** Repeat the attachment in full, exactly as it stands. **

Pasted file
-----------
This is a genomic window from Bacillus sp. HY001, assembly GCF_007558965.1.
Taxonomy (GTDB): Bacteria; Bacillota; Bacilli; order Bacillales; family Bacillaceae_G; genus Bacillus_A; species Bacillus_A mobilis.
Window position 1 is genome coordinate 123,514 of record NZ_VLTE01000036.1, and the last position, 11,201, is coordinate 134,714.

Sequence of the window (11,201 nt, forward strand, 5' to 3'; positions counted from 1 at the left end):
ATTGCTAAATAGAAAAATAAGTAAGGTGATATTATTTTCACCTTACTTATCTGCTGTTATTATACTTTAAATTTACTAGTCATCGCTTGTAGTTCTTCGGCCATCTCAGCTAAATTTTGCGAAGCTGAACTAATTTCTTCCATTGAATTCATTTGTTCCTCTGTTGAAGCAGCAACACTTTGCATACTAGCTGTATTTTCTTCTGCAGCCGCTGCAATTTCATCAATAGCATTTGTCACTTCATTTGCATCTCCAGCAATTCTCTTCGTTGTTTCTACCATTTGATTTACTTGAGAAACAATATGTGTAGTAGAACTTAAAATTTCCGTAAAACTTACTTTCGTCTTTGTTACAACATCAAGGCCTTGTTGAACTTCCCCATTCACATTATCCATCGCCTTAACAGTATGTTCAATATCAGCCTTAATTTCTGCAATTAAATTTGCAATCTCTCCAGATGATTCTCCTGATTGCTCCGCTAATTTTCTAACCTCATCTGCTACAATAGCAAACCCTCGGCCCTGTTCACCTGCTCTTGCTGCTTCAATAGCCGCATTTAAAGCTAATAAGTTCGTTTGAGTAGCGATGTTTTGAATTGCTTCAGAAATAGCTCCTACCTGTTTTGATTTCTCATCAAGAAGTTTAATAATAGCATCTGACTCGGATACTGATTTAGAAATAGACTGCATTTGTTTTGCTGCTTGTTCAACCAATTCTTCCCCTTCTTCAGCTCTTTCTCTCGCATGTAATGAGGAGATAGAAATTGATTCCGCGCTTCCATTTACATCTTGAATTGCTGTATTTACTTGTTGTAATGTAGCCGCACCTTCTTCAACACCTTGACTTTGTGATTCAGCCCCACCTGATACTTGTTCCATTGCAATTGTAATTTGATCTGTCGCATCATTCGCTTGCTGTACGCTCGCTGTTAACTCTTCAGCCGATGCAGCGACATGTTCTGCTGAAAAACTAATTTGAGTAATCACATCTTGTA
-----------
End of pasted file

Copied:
This is a genomic window from Bacillus sp. HY001, assembly GCF_007558965.1.
Taxonomy (GTDB): Bacteria; Bacillota; Bacilli; order Bacillales; family Bacillaceae_G; genus Bacillus_A; species Bacillus_A mobilis.
Window position 1 is genome coordinate 123,514 of record NZ_VLTE01000036.1, and the last position, 11,201, is coordinate 134,714.

Sequence of the window (11,201 nt, forward strand, 5' to 3'; positions counted from 1 at the left end):
ATTGCTAAATAGAAAAATAAGTAAGGTGATATTATTTTCACCTTACTTATCTGCTGTTATTATACTTTAAATTTACTAGTCATCGCTTGTAGTTCTTCGGCCATCTCAGCTAAATTTTGCGAAGCTGAACTAATTTCTTCCATTGAATTCATTTGTTCCTCTGTTGAAGCAGCAACACTTTGCATACTAGCTGTATTTTCTTCTGCAGCCGCTGCAATTTCATCAATAGCATTTGTCACTTCATTTGCATCTCCAGCAATTCTCTTCGTTGTTTCTACCATTTGATTTACTTGAGAAACAATATGTGTAGTAGAACTTAAAATTTCCGTAAAACTTACTTTCGTCTTTGTTACAACATCAAGGCCTTGTTGAACTTCCCCATTCACATTATCCATCGCCTTAACAGTATGTTCAATATCAGCCTTAATTTCTGCAATTAAATTTGCAATCTCTCCAGATGATTCTCCTGATTGCTCCGCTAATTTTCTAACCTCATCTGCTACAATAGCAAACCCTCGGCCCTGTTCACCTGCTCTTGCTGCTTCAATAGCCGCATTTAAAGCTAATAAGTTCGTTTGAGTAGCGATGTTTTGAATTGCTTCAGAAATAGCTCCTACCTGTTTTGATTTCTCATCAAGAAGTTTAATAATAGCATCTGACTCGGATACTGATTTAGAAATAGACTGCATTTGTTTTGCTGCTTGTTCAACCAATTCTTCCCCTTCTTCAGCTCTTTCTCTCGCATGTAATGAGGAGATAGAAATTGATTCCGCGCTTCCATTTACATCTTGAATTGCTGTATTTACTTGTTGTAATGTAGCCGCACCTTCTTCAACACCTTGACTTTGTGATTCAGCCCCACCTGATACTTGTTCCATTGCAATTGTAATTTGATCTGTCGCATCATTCGCTTGCTGTACGCTCGCTGTTAACTCTTCAGCCGATGCAGCGACATGTTCTGCTGAAAAACTAATTTGAGTAATCACATCTTGTA